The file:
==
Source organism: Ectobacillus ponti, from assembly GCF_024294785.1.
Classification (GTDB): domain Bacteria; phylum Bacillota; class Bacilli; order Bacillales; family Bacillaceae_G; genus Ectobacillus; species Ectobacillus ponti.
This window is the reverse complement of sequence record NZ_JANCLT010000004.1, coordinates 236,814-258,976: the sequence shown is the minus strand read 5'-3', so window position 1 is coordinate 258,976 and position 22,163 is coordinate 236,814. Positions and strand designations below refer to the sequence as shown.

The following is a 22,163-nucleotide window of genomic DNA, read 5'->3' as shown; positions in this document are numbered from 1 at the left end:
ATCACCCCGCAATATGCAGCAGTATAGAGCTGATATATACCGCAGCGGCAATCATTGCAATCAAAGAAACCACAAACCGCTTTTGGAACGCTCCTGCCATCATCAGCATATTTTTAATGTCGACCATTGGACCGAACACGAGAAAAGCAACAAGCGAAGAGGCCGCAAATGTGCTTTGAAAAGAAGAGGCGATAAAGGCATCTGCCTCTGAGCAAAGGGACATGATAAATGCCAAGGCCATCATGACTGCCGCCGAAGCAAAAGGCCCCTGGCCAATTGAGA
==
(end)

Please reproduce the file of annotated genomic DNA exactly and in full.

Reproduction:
Source organism: Ectobacillus ponti, from assembly GCF_024294785.1.
Classification (GTDB): domain Bacteria; phylum Bacillota; class Bacilli; order Bacillales; family Bacillaceae_G; genus Ectobacillus; species Ectobacillus ponti.
This window is the reverse complement of sequence record NZ_JANCLT010000004.1, coordinates 236,814-258,976: the sequence shown is the minus strand read 5'-3', so window position 1 is coordinate 258,976 and position 22,163 is coordinate 236,814. Positions and strand designations below refer to the sequence as shown.

The following is a 22,163-nucleotide window of genomic DNA, read 5'->3' as shown; positions in this document are numbered from 1 at the left end:
ATCACCCCGCAATATGCAGCAGTATAGAGCTGATATATACCGCAGCGGCAATCATTGCAATCAAAGAAACCACAAACCGCTTTTGGAACGCTCCTGCCATCATCAGCATATTTTTAATGTCGACCATTGGACCGAACACGAGAAAAGCAACAAGCGAAGAGGCCGCAAATGTGCTTTGAAAAGAAGAGGCGATAAAGGCATCTGCCTCTGAGCAAAGGGACATGATAAATGCCAAGGCCATCATGACTGCCGCCGAAGCAAAAGGCCCCTGGCCAATTGAGA